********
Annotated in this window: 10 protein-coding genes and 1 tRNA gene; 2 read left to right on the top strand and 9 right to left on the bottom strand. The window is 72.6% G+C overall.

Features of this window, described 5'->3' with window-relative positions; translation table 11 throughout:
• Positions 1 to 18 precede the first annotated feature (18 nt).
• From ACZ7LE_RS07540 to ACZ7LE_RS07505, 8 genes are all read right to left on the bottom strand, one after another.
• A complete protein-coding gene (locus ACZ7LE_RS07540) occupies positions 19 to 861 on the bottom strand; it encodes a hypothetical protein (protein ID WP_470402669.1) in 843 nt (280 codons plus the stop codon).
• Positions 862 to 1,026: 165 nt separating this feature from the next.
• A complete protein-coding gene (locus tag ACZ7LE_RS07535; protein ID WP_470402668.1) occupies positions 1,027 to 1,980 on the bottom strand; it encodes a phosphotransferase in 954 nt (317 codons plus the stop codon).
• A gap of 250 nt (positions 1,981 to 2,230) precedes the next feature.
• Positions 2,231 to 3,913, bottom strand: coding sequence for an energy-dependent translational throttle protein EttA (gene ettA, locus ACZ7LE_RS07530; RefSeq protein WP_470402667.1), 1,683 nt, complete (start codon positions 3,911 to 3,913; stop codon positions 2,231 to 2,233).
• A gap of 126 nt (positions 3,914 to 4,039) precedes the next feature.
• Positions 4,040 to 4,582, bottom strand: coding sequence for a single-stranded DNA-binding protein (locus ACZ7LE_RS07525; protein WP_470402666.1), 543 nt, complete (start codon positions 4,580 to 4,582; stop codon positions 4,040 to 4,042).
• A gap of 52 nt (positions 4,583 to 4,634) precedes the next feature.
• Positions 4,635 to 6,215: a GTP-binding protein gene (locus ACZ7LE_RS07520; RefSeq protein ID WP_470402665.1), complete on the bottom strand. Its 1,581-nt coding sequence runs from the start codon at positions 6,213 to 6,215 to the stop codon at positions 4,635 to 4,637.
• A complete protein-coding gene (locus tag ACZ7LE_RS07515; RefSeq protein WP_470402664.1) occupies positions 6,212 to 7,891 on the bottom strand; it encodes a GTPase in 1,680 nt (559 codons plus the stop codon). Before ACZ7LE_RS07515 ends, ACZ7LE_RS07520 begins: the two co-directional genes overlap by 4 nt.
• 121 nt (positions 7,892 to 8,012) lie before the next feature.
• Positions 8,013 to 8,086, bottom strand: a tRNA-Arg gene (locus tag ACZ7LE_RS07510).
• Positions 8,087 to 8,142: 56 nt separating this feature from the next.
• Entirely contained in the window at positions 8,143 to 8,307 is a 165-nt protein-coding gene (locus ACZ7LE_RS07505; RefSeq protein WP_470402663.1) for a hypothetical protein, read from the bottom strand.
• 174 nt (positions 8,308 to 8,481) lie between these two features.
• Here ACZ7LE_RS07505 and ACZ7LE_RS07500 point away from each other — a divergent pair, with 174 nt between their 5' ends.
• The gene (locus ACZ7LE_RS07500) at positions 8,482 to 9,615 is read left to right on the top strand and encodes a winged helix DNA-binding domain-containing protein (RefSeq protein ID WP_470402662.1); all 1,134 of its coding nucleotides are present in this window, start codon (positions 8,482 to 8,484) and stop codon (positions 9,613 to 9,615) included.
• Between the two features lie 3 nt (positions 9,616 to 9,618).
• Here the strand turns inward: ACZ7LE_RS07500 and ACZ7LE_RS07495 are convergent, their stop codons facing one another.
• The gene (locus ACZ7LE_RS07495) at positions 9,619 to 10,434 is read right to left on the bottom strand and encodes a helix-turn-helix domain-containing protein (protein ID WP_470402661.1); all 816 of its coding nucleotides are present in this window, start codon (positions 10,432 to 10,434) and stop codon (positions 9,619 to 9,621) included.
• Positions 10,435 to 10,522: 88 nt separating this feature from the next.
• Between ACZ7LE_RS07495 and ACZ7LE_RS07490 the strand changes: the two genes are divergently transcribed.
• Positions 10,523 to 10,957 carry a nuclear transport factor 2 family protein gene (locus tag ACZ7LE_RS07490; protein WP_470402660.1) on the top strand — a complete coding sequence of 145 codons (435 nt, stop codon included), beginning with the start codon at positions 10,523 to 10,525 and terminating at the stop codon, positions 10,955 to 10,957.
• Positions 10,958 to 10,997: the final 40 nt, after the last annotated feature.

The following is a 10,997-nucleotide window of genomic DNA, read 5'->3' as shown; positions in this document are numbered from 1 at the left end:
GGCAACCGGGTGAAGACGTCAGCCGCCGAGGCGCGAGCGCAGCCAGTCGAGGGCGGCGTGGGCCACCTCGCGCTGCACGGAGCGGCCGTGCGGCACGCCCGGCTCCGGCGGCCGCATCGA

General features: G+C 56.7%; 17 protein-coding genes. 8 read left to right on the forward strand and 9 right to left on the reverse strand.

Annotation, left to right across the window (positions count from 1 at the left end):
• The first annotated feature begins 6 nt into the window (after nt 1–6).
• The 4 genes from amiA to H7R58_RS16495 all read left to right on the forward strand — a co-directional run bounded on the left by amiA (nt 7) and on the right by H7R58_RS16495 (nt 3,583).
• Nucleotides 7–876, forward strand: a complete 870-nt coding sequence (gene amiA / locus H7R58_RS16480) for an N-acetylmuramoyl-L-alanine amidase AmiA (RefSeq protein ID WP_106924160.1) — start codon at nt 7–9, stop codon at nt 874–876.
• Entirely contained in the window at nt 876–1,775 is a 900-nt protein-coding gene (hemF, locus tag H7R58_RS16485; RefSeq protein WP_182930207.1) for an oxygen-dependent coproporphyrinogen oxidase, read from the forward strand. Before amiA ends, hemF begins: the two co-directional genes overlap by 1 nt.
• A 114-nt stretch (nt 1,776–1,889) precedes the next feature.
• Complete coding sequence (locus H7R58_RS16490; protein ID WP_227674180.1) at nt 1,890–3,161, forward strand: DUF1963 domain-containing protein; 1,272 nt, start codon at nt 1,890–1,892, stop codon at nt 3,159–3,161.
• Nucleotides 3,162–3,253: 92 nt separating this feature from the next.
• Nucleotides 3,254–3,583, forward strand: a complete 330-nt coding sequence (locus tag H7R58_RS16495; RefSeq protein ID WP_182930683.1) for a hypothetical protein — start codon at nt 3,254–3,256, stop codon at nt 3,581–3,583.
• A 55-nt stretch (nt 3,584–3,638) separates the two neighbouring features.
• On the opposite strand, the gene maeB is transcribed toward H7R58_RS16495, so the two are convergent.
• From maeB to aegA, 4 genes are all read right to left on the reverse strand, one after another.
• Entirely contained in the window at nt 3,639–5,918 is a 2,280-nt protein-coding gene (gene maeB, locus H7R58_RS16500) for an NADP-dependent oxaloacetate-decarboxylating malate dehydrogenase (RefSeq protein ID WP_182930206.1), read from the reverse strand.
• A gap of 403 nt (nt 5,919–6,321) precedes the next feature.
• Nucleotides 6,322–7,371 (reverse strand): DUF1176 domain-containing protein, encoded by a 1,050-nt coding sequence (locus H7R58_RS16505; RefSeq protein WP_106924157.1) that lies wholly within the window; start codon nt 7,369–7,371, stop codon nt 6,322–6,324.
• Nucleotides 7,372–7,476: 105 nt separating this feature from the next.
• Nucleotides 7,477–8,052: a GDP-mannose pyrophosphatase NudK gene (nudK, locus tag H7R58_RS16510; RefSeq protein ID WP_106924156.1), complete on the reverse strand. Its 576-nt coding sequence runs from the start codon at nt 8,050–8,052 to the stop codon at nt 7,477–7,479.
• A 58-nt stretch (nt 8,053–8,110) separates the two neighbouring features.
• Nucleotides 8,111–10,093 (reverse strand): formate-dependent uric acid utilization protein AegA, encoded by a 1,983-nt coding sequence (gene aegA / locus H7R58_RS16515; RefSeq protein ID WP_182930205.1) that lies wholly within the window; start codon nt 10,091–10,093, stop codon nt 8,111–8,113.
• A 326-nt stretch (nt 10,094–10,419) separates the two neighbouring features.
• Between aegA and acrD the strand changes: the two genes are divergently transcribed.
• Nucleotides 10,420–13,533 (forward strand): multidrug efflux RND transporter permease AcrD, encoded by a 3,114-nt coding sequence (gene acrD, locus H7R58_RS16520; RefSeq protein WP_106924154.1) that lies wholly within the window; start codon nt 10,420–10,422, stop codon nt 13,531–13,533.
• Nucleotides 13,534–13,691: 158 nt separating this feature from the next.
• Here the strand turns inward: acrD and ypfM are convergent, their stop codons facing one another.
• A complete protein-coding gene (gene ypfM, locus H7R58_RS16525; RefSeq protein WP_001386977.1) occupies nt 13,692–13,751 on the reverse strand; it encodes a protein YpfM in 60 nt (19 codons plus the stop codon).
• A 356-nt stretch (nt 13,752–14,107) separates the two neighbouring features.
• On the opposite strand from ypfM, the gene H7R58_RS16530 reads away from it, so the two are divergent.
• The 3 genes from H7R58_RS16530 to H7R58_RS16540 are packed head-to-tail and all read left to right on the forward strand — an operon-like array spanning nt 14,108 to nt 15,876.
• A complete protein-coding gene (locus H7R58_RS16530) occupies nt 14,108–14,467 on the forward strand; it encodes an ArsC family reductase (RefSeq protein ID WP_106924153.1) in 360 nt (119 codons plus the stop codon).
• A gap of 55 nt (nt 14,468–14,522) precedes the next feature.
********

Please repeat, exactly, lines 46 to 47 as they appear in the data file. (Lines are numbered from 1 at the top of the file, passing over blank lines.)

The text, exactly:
• Nucleotides 6,322–7,371 (reverse strand): DUF1176 domain-containing protein, encoded by a 1,050-nt coding sequence (locus H7R58_RS16505; RefSeq protein WP_106924157.1) that lies wholly within the window; start codon nt 7,369–7,371, stop codon nt 6,322–6,324.
• Nucleotides 7,372–7,476: 105 nt separating this feature from the next.